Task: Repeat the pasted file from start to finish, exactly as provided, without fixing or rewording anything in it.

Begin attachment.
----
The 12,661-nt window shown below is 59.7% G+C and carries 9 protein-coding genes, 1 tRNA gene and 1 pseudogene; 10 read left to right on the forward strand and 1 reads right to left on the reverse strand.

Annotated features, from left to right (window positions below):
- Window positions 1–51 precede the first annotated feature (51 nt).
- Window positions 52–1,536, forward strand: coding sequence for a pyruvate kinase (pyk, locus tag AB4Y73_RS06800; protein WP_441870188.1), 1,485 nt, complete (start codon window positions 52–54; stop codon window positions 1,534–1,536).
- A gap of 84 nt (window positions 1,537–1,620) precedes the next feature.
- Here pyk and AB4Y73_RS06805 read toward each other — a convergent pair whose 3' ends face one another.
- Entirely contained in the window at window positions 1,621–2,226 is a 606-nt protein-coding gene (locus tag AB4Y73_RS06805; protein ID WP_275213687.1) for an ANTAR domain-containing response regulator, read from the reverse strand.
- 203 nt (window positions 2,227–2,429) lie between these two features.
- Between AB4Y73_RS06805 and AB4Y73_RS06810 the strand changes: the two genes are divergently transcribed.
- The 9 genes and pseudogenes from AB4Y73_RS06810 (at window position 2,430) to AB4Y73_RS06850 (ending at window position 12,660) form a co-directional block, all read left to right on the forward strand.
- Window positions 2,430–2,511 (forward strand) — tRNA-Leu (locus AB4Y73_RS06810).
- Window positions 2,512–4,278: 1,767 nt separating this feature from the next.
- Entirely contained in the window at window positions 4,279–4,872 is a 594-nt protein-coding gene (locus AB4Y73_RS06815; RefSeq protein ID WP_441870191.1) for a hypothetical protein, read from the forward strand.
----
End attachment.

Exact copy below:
The 12,661-nt window shown below is 59.7% G+C and carries 9 protein-coding genes, 1 tRNA gene and 1 pseudogene; 10 read left to right on the forward strand and 1 reads right to left on the reverse strand.

Annotated features, from left to right (window positions below):
- Window positions 1–51 precede the first annotated feature (51 nt).
- Window positions 52–1,536, forward strand: coding sequence for a pyruvate kinase (pyk, locus tag AB4Y73_RS06800; protein WP_441870188.1), 1,485 nt, complete (start codon window positions 52–54; stop codon window positions 1,534–1,536).
- A gap of 84 nt (window positions 1,537–1,620) precedes the next feature.
- Here pyk and AB4Y73_RS06805 read toward each other — a convergent pair whose 3' ends face one another.
- Entirely contained in the window at window positions 1,621–2,226 is a 606-nt protein-coding gene (locus tag AB4Y73_RS06805; protein ID WP_275213687.1) for an ANTAR domain-containing response regulator, read from the reverse strand.
- 203 nt (window positions 2,227–2,429) lie between these two features.
- Between AB4Y73_RS06805 and AB4Y73_RS06810 the strand changes: the two genes are divergently transcribed.
- The 9 genes and pseudogenes from AB4Y73_RS06810 (at window position 2,430) to AB4Y73_RS06850 (ending at window position 12,660) form a co-directional block, all read left to right on the forward strand.
- Window positions 2,430–2,511 (forward strand) — tRNA-Leu (locus AB4Y73_RS06810).
- Window positions 2,512–4,278: 1,767 nt separating this feature from the next.
- Entirely contained in the window at window positions 4,279–4,872 is a 594-nt protein-coding gene (locus AB4Y73_RS06815; RefSeq protein ID WP_441870191.1) for a hypothetical protein, read from the forward strand.